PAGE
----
You are now leaving the Turn2us site. Turn2us is not responsible for content on third party sites.



Financial support available for students considering university but worried about costs

  • 14/08/2019

Turn2us encourages students to look for support available prior to starting University

Over two-thirds of students rely on their student loan (averaging at £509 per month) to finance themselves. However, recent research has shown that the value of that loan has fallen since it was introduced in 2012 following freezes and below inflation increases. This stagnation will disproportionately impact students from lower income households who do not have the resources to meet the widening gap needed by students to study and live.

Turn2us is a national anti-poverty charity that provides help via its benefits calculator, helpline and grants search tool. The charity had over 170,000 people aged 18-24 using its benefits calculator last year (2018/19 FY) and has added resources to its website on financial support for students to meet the requests of those in need.

While most full-time students are excluded from claiming means-tested benefits, there are some exceptions, one being Universal Credit. For example you can claim Universal Credit if:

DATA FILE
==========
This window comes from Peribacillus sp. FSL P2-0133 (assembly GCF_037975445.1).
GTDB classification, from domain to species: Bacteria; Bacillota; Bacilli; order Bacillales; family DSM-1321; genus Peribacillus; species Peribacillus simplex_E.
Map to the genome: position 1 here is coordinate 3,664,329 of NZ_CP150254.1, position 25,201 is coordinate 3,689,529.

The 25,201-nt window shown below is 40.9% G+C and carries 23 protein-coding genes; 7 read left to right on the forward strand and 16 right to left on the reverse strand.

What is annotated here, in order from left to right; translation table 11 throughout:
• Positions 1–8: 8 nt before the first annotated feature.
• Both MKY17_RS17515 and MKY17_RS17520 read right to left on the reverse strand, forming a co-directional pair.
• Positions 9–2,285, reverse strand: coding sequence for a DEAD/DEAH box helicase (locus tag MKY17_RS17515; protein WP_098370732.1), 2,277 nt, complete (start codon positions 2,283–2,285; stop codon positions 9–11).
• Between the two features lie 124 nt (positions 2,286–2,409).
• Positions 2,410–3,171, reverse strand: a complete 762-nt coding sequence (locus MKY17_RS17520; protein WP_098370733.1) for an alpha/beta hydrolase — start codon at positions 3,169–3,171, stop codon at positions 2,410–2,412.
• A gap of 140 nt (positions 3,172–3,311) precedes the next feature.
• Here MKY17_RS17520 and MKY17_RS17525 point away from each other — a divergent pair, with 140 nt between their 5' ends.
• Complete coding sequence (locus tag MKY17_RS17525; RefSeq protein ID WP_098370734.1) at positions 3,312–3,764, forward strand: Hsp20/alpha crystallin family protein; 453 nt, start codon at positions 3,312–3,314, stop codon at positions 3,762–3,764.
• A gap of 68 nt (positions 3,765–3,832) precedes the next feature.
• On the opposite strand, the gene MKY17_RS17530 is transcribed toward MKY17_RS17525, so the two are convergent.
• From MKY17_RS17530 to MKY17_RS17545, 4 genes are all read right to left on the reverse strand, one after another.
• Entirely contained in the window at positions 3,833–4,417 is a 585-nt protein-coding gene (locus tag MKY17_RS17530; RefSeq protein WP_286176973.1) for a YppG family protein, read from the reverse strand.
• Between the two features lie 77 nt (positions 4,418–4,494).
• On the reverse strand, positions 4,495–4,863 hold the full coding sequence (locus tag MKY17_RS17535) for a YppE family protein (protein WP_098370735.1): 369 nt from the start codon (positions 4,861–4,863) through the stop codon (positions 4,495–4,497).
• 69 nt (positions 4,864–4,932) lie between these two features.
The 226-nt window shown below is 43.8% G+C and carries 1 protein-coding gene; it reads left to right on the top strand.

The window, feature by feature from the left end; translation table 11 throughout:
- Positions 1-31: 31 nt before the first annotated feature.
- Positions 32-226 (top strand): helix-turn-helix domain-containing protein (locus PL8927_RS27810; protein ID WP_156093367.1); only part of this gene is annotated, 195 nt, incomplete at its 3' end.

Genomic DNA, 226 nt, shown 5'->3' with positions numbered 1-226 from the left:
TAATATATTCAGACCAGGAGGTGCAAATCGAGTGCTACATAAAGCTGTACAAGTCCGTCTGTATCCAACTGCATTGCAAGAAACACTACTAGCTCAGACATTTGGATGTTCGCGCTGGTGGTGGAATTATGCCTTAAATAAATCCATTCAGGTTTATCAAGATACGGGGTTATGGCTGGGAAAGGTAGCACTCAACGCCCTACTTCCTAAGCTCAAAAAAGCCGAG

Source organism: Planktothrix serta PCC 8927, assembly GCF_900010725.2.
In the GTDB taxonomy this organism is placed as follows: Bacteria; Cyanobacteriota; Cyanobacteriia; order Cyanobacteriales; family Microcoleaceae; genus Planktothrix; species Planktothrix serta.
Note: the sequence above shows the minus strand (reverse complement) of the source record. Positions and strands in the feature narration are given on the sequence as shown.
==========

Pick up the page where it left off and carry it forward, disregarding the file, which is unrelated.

• You are under 21, doing a course that will lead to a qualification at the same level as or below A levels (such as Scottish Highers, NVQ up to level 3), and do not and cannot live with your parents; or
  • You are responsible for a child; or
  • You get Attendance Allowance, Disability Living Allowance (DLA) or Personal Independence Payment (PIP) and you have limited capability for work. (This can be complicated – find an adviser); or
  • You are over Pension Credit age; or
  • You live with a partner who can claim Universal Credit; or
  • You have taken time out from your course for illness or caring responsibilities, are now recovered/your caring responsibilities have ended, and you are waiting to go back to your course.

Those claiming will carry on being counted as a student during the holidays. If you are a full-time student and you live with a partner who is not a student, they may be able to claim means-tested benefits for you both. The charity also recommends that those unable to claim Universal Credit consider charitable grants as a support.

Sara Willcocks, Head of Communications at Turn2us, said:

“For many students the financial stress associated with going to University is a barrier. Although most full-time students are excluded from claiming means-tested benefits, we would encourage anyone concerned about what they can claim to look for extra support before closing the door on higher education.

"It is imperative that we live in a society where people have the opportunity to receive education at the highest level regardless of their income or background.”